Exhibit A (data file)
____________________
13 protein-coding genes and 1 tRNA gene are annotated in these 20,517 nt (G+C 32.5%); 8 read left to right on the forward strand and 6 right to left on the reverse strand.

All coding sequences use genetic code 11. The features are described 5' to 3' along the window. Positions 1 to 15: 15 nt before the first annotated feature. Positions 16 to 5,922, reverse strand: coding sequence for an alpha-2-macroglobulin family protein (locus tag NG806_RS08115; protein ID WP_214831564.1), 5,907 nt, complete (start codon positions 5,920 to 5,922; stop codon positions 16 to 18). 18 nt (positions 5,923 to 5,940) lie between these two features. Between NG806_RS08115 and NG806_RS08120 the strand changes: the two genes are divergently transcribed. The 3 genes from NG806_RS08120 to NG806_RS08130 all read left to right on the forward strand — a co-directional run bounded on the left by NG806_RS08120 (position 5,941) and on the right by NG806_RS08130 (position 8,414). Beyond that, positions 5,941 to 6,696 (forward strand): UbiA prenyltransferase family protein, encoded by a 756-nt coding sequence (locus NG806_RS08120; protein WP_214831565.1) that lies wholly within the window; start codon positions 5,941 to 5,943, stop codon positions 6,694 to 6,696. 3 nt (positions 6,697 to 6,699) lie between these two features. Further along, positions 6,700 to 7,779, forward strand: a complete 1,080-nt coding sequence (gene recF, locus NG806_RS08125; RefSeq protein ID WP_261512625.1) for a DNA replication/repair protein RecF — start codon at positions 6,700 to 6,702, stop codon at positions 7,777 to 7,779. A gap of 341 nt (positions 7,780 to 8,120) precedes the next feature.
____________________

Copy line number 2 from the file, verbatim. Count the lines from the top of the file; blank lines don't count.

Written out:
All coding sequences use genetic code 11. The features are described 5' to 3' along the window. Positions 1 to 15: 15 nt before the first annotated feature. Positions 16 to 5,922, reverse strand: coding sequence for an alpha-2-macroglobulin family protein (locus tag NG806_RS08115; protein ID WP_214831564.1), 5,907 nt, complete (start codon positions 5,920 to 5,922; stop codon positions 16 to 18). 18 nt (positions 5,923 to 5,940) lie between these two features. Between NG806_RS08115 and NG806_RS08120 the strand changes: the two genes are divergently transcribed. The 3 genes from NG806_RS08120 to NG806_RS08130 all read left to right on the forward strand — a co-directional run bounded on the left by NG806_RS08120 (position 5,941) and on the right by NG806_RS08130 (position 8,414). Beyond that, positions 5,941 to 6,696 (forward strand): UbiA prenyltransferase family protein, encoded by a 756-nt coding sequence (locus NG806_RS08120; protein WP_214831565.1) that lies wholly within the window; start codon positions 5,941 to 5,943, stop codon positions 6,694 to 6,696. 3 nt (positions 6,697 to 6,699) lie between these two features. Further along, positions 6,700 to 7,779, forward strand: a complete 1,080-nt coding sequence (gene recF, locus NG806_RS08125; RefSeq protein ID WP_261512625.1) for a DNA replication/repair protein RecF — start codon at positions 6,700 to 6,702, stop codon at positions 7,777 to 7,779. A gap of 341 nt (positions 7,780 to 8,120) precedes the next feature.